Thrifty Thanksgiving

 Mark and I hosted Thanksgiving this year and as I looked around at the faces I was grateful for, I  noticed that the thrift store needed to be thanked, too.

 Our home would not have been nearly as festive without it.

From the tablecloth found at a church sale, to the funky dining room chairs I discovered in a barn while doing my "real job" as a real estate appraiser.

To the retro serving pieces that kept the side dishes warm.

And the coffee maker and mugs that dispensed our after dinner we all unbuttoned our pants while simultaneously eying up the pies.

And the pumpkiny decor.

Even my cousin's 1-year old enjoyed my thrifting of this busy-barn toy. 
$5 can get you a lot of giggles.

Unfortunately, I forgot to light this little pinecone candle I'd found at a yard sale this summer.
I'll save it for Christmas.

Meanwhile, on the other side of the thrift store shelf - I did not decorate with this little whatchamicallit because I, frankly, didn't know what the heck it was.

They can't all be winners.

But I hope your thanksgiving was!


Carol Ann's Corner

Carol Ann's Corner
Tips from our favorite shop keeper

Real or Reproduction

As you are hunting around for treasure at yard sales and flea markets, you will come across things that make you wonder if they are original or reproductions. It can be hard to tell.

These are a couple tip offs.

One, does it look a little worn? It should if its really antique or vintage. Even the best kept china got moved around in the cabinet, the doll's vinyl body and hair faded a bit, or the lunch box got a little rust around the hinges. If it looks shiny and new, chances are it is.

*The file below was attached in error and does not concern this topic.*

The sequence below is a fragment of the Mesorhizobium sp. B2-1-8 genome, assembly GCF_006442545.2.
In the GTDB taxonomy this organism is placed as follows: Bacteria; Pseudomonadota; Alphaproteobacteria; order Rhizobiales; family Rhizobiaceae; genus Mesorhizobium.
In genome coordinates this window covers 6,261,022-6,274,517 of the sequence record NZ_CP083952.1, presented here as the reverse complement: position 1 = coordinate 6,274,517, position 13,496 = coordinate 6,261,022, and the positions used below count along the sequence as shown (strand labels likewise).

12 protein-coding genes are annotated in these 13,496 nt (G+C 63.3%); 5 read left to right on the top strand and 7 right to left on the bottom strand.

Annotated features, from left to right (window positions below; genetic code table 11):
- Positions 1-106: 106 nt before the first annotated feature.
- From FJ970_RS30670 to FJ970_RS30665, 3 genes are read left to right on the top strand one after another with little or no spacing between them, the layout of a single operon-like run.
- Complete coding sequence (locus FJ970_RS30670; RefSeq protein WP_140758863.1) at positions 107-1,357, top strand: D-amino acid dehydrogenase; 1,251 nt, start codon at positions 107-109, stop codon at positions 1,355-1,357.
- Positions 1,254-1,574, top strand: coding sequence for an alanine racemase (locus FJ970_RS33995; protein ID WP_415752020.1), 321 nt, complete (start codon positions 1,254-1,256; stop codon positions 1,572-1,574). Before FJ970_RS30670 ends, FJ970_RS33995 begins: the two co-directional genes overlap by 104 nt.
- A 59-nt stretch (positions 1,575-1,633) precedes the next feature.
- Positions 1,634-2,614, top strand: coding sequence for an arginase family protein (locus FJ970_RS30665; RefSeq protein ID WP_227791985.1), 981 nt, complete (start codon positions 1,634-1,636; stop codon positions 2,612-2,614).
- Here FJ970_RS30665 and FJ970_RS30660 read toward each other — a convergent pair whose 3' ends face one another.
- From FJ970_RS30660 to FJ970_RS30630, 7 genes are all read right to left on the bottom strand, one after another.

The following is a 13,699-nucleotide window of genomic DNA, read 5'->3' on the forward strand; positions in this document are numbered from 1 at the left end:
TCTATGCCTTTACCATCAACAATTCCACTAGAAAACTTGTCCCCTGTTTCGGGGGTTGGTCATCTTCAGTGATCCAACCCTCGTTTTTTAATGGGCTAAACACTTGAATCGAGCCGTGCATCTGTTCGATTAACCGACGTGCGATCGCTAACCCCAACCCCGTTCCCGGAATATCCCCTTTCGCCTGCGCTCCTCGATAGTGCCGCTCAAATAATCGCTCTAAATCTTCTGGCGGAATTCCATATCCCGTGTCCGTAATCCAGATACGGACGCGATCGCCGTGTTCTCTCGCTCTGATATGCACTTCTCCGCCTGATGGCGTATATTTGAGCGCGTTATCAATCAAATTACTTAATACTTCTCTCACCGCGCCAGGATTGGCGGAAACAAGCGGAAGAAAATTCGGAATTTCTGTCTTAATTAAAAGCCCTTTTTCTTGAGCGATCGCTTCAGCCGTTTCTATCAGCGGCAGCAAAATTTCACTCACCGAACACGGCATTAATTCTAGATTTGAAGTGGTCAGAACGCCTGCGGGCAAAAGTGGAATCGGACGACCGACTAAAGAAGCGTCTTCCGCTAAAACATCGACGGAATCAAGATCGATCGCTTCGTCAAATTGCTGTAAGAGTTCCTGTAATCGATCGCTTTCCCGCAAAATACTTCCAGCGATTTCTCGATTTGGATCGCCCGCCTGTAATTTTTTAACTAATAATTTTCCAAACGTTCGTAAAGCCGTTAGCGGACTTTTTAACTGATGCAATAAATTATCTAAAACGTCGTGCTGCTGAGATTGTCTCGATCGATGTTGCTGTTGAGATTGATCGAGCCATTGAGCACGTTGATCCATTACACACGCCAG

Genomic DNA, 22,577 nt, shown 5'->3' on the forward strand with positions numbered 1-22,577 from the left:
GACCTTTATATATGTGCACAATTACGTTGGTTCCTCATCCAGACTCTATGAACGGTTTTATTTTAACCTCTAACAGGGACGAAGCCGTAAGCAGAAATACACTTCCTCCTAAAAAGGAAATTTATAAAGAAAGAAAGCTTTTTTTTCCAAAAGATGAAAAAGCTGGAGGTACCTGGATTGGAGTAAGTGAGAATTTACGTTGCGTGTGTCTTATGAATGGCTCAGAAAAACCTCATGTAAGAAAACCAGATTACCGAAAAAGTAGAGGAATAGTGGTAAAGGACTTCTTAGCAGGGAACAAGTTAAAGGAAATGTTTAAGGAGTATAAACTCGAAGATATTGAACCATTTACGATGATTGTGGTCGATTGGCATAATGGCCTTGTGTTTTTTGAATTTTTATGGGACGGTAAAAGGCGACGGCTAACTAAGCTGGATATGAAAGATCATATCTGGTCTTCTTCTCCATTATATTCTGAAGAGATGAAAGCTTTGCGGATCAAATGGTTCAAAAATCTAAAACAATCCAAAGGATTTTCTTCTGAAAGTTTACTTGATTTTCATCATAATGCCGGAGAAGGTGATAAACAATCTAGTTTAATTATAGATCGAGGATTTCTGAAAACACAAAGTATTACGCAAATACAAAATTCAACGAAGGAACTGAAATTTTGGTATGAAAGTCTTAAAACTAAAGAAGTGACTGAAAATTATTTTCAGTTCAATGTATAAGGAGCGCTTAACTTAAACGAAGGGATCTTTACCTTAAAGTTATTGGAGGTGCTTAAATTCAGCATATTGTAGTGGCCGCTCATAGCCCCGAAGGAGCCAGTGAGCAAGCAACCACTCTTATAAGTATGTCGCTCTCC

Two, are there a lot of them? If you are in a shop or flea market stall and there are ten of the items you've been looking for and haven't been able to find...they have probably been manufactured. Unless you are at a reputable dealer who specializes in that item, then you may have hit the jackpot for your particular collectible.

A good way to gauge if it is a reputable dealer is they will be happy to answer your questions about if the item is authentic or not, and how you can tell. A dealer with a passion and knowledge about that item, will enjoy explaining that all to you. A disreputable dealer, not so much.

Carol Ann Miller
Proprietor, Miller's Fine Antiques

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